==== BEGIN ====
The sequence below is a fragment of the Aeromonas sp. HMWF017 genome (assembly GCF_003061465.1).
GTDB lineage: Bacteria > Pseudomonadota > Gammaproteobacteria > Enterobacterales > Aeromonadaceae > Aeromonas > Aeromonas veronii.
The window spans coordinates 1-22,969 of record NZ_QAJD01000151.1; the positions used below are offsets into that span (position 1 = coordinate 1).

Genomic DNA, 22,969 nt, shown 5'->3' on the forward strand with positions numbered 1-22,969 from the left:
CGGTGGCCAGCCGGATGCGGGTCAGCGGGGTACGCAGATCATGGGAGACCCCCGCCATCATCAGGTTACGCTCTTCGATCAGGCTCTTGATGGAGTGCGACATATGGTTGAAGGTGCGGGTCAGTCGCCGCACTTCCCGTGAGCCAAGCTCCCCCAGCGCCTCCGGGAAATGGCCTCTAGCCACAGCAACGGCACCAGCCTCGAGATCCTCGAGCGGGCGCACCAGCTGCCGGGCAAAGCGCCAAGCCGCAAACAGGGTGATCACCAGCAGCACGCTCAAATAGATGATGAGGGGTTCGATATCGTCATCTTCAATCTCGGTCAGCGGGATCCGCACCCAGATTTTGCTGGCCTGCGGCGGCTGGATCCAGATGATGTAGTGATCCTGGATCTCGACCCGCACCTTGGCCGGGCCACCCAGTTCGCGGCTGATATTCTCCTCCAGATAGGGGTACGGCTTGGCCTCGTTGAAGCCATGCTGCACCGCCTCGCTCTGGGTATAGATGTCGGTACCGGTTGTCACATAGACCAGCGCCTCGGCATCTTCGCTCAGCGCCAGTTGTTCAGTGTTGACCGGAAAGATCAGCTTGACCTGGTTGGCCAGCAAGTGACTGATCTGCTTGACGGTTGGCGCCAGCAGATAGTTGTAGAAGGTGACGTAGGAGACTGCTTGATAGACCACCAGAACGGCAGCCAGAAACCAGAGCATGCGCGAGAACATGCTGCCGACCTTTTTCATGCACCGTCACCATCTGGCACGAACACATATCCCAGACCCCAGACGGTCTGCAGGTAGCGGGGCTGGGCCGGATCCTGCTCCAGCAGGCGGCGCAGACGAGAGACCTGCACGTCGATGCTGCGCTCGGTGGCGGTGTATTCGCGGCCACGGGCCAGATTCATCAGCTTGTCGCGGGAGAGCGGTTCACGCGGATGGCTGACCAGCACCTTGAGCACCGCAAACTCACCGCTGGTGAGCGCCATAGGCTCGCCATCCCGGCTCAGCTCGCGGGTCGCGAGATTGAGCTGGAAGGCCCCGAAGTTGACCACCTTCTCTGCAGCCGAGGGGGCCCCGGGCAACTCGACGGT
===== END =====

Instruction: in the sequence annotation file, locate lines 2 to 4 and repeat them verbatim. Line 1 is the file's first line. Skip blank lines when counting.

GTDB lineage: Bacteria > Pseudomonadota > Gammaproteobacteria > Enterobacterales > Aeromonadaceae > Aeromonas > Aeromonas veronii.
The window spans coordinates 1-22,969 of record NZ_QAJD01000151.1; the positions used below are offsets into that span (position 1 = coordinate 1).

Genomic DNA, 22,969 nt, shown 5'->3' on the forward strand with positions numbered 1-22,969 from the left: